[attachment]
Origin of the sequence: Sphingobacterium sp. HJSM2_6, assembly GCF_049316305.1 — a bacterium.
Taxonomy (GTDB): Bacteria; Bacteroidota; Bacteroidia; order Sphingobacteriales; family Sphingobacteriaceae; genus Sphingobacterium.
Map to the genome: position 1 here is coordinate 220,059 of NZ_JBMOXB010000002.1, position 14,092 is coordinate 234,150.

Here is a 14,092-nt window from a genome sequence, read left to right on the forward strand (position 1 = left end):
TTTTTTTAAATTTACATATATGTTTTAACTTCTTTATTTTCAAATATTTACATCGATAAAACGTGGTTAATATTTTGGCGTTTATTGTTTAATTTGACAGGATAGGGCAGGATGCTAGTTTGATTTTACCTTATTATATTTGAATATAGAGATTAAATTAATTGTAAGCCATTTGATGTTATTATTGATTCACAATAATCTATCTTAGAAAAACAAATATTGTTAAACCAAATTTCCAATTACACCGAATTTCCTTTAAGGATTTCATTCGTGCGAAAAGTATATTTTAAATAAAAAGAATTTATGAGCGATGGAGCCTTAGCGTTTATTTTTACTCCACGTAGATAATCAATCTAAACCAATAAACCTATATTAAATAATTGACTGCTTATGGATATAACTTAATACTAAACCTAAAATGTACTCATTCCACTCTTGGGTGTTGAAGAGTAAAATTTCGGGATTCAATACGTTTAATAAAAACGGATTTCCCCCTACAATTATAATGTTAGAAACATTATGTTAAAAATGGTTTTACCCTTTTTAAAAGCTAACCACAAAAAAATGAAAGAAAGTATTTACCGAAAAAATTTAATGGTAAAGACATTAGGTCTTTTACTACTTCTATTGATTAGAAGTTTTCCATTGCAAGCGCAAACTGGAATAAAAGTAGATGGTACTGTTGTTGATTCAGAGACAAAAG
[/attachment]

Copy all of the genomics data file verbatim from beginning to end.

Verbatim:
Origin of the sequence: Sphingobacterium sp. HJSM2_6, assembly GCF_049316305.1 — a bacterium.
Taxonomy (GTDB): Bacteria; Bacteroidota; Bacteroidia; order Sphingobacteriales; family Sphingobacteriaceae; genus Sphingobacterium.
Map to the genome: position 1 here is coordinate 220,059 of NZ_JBMOXB010000002.1, position 14,092 is coordinate 234,150.

Here is a 14,092-nt window from a genome sequence, read left to right on the forward strand (position 1 = left end):
TTTTTTTAAATTTACATATATGTTTTAACTTCTTTATTTTCAAATATTTACATCGATAAAACGTGGTTAATATTTTGGCGTTTATTGTTTAATTTGACAGGATAGGGCAGGATGCTAGTTTGATTTTACCTTATTATATTTGAATATAGAGATTAAATTAATTGTAAGCCATTTGATGTTATTATTGATTCACAATAATCTATCTTAGAAAAACAAATATTGTTAAACCAAATTTCCAATTACACCGAATTTCCTTTAAGGATTTCATTCGTGCGAAAAGTATATTTTAAATAAAAAGAATTTATGAGCGATGGAGCCTTAGCGTTTATTTTTACTCCACGTAGATAATCAATCTAAACCAATAAACCTATATTAAATAATTGACTGCTTATGGATATAACTTAATACTAAACCTAAAATGTACTCATTCCACTCTTGGGTGTTGAAGAGTAAAATTTCGGGATTCAATACGTTTAATAAAAACGGATTTCCCCCTACAATTATAATGTTAGAAACATTATGTTAAAAATGGTTTTACCCTTTTTAAAAGCTAACCACAAAAAAATGAAAGAAAGTATTTACCGAAAAAATTTAATGGTAAAGACATTAGGTCTTTTACTACTTCTATTGATTAGAAGTTTTCCATTGCAAGCGCAAACTGGAATAAAAGTAGATGGTACTGTTGTTGATTCAGAGACAAAAG